Herd mentality and group bonding
Giraffes travel in big packs consisting of any combination of ages or sexes, but there is no team bonding. The only close bond is between a mother and calf. The herds are loosely structured, open, and unstable varying from 2 to 70 individuals. They can include mixed genders and ages, all male, all female, or female with young calves. The composition changes continuously. Males are solitary and nomadic and move between herds of females. Youngsters stay with several adult females. Individual giraffes join or come together only if threatened and leave at will.
Herbivores and browsers
Giraffes do not have to compete with other animals for food because of their height. As a strict herbivore, a giraffe is adapted to reach shoots, foliage, fruits, flowers and other vegetation from tall trees and that are inaccessible to other herbivores because of its extreme height and long necks. The height also helps them to remain in areas where grazing has obliterated the plants close to the ground. It’s 45 cm long prehensile black tongue, narrow muzzles, and bendable upper lips are helpful in eating because they help strip leaves from thorny branches as well as pull pods from the trees into the mouth. Then with the spatulas incisor teeth, it tears them from the stem.
Although giraffes have been known to eat from many tree species including Mimosa pudica and Prunus armeniaca, a staple in the diet is the young leaves on acacia trees. Giraffe molars crush the thorns in acacia trees. In areas where the savanna is full of minerals or salt, they can eat soil as well. It consumes about 66 kg of leaves and twigs during the 16 to 20 hours of the day that it feeds but can maintain itself on 7 kg of foliage a day in poor-quality areas.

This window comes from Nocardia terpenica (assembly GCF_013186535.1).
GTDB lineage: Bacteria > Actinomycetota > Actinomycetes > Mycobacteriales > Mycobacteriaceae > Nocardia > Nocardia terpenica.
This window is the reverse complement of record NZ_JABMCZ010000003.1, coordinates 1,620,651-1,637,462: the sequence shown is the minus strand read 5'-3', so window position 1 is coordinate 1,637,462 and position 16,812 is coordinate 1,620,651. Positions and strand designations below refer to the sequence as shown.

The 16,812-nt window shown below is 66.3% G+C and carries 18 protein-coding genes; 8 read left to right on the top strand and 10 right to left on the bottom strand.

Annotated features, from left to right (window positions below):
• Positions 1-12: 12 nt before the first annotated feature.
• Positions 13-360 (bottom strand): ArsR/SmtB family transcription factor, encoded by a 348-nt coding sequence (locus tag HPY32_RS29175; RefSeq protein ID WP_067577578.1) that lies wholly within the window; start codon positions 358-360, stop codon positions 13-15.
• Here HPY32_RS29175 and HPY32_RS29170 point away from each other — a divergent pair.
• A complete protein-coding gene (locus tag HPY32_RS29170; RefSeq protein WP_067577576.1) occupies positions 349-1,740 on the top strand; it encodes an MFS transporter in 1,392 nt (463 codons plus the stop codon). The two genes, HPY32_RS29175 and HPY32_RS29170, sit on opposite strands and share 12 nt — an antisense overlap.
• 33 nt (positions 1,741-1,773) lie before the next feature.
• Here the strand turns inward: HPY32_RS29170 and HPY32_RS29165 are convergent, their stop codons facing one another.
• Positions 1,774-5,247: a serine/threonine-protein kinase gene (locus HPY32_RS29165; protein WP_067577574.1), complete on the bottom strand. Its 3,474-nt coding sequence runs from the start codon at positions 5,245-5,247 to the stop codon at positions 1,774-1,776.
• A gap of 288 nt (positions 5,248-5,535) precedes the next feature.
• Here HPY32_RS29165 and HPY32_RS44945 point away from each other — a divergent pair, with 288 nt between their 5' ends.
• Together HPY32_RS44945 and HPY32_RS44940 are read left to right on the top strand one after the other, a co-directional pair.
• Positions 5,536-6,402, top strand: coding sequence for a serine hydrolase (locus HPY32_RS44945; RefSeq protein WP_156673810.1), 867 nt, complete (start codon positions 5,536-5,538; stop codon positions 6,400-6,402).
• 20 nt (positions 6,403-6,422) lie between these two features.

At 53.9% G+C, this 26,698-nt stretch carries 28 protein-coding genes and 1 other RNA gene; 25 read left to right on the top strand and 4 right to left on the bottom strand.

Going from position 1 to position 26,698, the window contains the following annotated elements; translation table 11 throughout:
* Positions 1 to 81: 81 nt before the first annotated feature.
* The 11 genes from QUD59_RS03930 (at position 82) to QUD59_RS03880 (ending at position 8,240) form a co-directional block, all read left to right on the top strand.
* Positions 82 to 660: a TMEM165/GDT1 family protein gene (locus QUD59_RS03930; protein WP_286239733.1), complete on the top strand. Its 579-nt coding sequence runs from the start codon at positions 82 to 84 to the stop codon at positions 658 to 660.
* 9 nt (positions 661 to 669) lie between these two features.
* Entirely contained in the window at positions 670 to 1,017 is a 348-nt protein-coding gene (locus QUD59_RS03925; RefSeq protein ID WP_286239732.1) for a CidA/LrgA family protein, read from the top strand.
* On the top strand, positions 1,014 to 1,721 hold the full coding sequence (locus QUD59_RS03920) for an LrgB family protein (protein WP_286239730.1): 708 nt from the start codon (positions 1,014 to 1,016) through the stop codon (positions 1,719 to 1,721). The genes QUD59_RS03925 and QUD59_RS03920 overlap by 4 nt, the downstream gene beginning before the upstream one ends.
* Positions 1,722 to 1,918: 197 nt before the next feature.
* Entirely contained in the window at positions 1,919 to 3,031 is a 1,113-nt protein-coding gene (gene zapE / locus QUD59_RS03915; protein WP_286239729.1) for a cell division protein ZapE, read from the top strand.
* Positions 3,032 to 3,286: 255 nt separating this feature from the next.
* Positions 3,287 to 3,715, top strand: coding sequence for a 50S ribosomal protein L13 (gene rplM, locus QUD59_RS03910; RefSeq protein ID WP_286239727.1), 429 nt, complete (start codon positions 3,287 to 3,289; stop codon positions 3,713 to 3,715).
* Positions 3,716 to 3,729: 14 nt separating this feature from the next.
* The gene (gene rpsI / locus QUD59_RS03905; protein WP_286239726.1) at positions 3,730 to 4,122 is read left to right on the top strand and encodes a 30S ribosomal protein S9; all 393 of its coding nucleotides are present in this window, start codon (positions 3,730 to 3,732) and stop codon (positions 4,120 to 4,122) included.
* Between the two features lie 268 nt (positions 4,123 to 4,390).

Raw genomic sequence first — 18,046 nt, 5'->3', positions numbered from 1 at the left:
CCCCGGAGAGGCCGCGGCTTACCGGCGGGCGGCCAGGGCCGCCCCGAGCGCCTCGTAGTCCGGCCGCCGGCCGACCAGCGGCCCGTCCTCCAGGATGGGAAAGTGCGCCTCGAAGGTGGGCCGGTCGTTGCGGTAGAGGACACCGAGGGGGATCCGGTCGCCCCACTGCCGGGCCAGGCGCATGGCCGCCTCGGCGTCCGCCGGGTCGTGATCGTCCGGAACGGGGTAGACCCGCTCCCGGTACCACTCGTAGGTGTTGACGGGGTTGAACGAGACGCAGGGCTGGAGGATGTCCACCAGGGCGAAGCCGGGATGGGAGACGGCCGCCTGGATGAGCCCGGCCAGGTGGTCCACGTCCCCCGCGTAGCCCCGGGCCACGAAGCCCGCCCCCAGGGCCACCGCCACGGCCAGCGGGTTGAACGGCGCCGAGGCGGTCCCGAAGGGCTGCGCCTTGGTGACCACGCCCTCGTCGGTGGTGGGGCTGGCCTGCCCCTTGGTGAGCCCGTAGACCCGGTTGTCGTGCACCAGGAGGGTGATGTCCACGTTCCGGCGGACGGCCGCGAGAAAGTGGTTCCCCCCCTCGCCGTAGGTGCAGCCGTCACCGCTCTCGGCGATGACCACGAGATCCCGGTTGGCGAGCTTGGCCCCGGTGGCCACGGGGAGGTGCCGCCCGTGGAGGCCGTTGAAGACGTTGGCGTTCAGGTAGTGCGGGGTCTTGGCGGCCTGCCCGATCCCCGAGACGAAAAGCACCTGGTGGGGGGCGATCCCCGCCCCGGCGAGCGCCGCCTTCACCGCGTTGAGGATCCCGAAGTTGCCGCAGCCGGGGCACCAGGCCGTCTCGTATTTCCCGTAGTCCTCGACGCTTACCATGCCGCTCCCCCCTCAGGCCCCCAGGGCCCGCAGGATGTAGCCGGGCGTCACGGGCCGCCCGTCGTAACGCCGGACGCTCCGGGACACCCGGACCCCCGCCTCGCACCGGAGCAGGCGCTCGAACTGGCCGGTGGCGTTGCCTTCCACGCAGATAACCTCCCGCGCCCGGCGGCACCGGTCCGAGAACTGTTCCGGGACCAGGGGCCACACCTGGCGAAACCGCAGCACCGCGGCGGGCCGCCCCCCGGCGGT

Giraffes are ruminants with a four-chambered stomach. They eat and drink either during the morning or evening when the heat is tolerable. During the hot midday sun, they rest in more shaded areas and usually regurgitate their food known as cud, although it can take place during any time of the day. Male giraffes feed with their neck and head completely outstretched to the shoots from the underside of the canopy. Female giraffes are more selective and choose highest nutritional foliage from lower trees or shrubs feeding at knee and body height.
Consumption of water
Giraffes can survive in regions with scarce water. They can go for several days without drinking water and stay hydrated by the leaves’ moisture. Because they drink only occasionally, they can be found far away from a water source. But when they do come across water, they splay their front legs to get their head close to the ground to drink.
Today, conserved populations of giraffes are thriving, and conservationists have reintroduced them to game reserves and private ranches. And the beautiful animals are seen as a major tourist attraction for safari lovers.